Blind Surfer Chases World’s Biggest Wave

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Credits: Thomas Ashlock/Unsplash

Sometime in the next 10 days, Matt Formston will stand on the fortified headland at Nazare in Portugal, next to the iconic red lighthouse, and hear the roar of what is widely regarded as the largest wave on the planet.

It’s big at the moment,” the 44-year-old says. “Very big. Day in day out, it’s about 30-to-80 foot. I’m unlikely to be going out in surf over 50 foot. But I’m going with an open mind. Everything’s on the table.”

Blind surfer to surf 50-foot waves at Nazare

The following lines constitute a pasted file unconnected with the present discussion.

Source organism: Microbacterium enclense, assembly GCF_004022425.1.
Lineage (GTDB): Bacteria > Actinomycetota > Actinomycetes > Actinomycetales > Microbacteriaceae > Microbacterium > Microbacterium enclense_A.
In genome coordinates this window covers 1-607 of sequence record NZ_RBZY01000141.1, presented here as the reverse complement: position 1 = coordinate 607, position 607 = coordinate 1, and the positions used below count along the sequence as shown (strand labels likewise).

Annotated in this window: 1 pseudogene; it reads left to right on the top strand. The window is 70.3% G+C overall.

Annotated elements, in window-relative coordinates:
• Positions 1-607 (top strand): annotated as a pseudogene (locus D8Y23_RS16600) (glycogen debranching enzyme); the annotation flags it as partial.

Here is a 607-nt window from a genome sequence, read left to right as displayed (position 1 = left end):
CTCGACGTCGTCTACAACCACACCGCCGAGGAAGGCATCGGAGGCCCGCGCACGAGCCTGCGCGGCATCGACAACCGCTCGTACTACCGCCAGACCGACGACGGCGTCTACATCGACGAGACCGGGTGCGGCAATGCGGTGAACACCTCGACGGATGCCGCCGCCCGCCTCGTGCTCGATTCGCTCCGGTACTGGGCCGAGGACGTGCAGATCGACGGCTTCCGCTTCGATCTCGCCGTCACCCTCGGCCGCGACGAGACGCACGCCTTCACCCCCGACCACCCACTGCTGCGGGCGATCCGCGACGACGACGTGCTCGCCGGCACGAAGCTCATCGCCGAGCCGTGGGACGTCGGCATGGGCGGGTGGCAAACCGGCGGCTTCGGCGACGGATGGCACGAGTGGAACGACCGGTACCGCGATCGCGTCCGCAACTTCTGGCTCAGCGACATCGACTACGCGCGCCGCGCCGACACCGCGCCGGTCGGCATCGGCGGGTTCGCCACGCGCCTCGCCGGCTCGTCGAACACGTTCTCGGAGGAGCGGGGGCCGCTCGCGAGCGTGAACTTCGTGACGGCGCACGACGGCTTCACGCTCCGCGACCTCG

Almost every surfer who has stood on that headland has looked at the monstrous swell and made a life-changing decision: should I tame this watery beast that spits and froths from its top lip as it grows bigger, and bigger, and bigger, making a surfboard look as tiny as a toothpick – or stay right here, on the headland, alive and well?

Formston, who is blind, doesn’t have that luxury.

A surfer turns up at a headland and says, ‘Nah, that’s not for me. I can’t do that’,” he says. “I’m relying on my team to say we’re good to go because I can’t tell how big the wave is until I get to the bottom of it.”

Formston and his team flew out of Sydney on Friday in search of his final frontier. For the past year, he’s been chasing big waves in Indonesia, Fiji, Hawaii and the US west coast for a documentary, The Blind Sea, that will air early next year.

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Source: The Guardian

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